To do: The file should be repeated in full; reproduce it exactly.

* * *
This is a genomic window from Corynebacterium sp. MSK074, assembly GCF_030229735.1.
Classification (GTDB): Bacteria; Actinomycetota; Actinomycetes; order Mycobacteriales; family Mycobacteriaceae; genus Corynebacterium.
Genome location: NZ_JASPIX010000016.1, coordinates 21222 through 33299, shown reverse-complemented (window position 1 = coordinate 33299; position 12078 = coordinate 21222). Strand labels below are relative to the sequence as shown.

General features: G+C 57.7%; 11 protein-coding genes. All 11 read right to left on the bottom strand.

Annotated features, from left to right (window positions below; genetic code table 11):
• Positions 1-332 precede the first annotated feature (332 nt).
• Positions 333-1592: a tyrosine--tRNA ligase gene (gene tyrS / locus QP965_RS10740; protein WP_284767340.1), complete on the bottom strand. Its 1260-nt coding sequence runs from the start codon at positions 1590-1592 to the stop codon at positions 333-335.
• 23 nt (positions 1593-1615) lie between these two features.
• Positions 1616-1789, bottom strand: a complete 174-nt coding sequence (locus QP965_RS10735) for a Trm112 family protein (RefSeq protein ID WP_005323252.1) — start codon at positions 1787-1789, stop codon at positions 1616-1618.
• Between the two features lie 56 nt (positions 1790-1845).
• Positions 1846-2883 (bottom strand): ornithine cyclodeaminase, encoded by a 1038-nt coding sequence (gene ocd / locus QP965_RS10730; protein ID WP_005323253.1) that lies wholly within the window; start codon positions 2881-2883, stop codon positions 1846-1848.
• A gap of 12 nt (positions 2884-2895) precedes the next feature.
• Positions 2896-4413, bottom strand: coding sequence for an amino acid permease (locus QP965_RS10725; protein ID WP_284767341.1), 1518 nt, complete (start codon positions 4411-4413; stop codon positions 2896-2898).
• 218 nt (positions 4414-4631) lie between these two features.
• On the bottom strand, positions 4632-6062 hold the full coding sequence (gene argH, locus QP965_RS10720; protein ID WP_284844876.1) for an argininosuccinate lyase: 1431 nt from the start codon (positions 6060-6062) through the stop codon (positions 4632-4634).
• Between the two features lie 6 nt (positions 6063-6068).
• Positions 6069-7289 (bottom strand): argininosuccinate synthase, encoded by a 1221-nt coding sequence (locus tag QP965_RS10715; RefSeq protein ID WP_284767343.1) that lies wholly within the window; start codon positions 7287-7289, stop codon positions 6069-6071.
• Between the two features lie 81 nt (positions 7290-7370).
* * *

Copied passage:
This is a genomic window from Corynebacterium sp. MSK074, assembly GCF_030229735.1.
Classification (GTDB): Bacteria; Actinomycetota; Actinomycetes; order Mycobacteriales; family Mycobacteriaceae; genus Corynebacterium.
Genome location: NZ_JASPIX010000016.1, coordinates 21222 through 33299, shown reverse-complemented (window position 1 = coordinate 33299; position 12078 = coordinate 21222). Strand labels below are relative to the sequence as shown.

General features: G+C 57.7%; 11 protein-coding genes. All 11 read right to left on the bottom strand.

Annotated features, from left to right (window positions below; genetic code table 11):
• Positions 1-332 precede the first annotated feature (332 nt).
• Positions 333-1592: a tyrosine--tRNA ligase gene (gene tyrS / locus QP965_RS10740; protein WP_284767340.1), complete on the bottom strand. Its 1260-nt coding sequence runs from the start codon at positions 1590-1592 to the stop codon at positions 333-335.
• 23 nt (positions 1593-1615) lie between these two features.
• Positions 1616-1789, bottom strand: a complete 174-nt coding sequence (locus QP965_RS10735) for a Trm112 family protein (RefSeq protein ID WP_005323252.1) — start codon at positions 1787-1789, stop codon at positions 1616-1618.
• Between the two features lie 56 nt (positions 1790-1845).
• Positions 1846-2883 (bottom strand): ornithine cyclodeaminase, encoded by a 1038-nt coding sequence (gene ocd / locus QP965_RS10730; protein ID WP_005323253.1) that lies wholly within the window; start codon positions 2881-2883, stop codon positions 1846-1848.
• A gap of 12 nt (positions 2884-2895) precedes the next feature.
• Positions 2896-4413, bottom strand: coding sequence for an amino acid permease (locus QP965_RS10725; protein ID WP_284767341.1), 1518 nt, complete (start codon positions 4411-4413; stop codon positions 2896-2898).
• 218 nt (positions 4414-4631) lie between these two features.
• On the bottom strand, positions 4632-6062 hold the full coding sequence (gene argH, locus QP965_RS10720; protein ID WP_284844876.1) for an argininosuccinate lyase: 1431 nt from the start codon (positions 6060-6062) through the stop codon (positions 4632-4634).
• Between the two features lie 6 nt (positions 6063-6068).
• Positions 6069-7289 (bottom strand): argininosuccinate synthase, encoded by a 1221-nt coding sequence (locus tag QP965_RS10715; RefSeq protein ID WP_284767343.1) that lies wholly within the window; start codon positions 7287-7289, stop codon positions 6069-6071.
• Between the two features lie 81 nt (positions 7290-7370).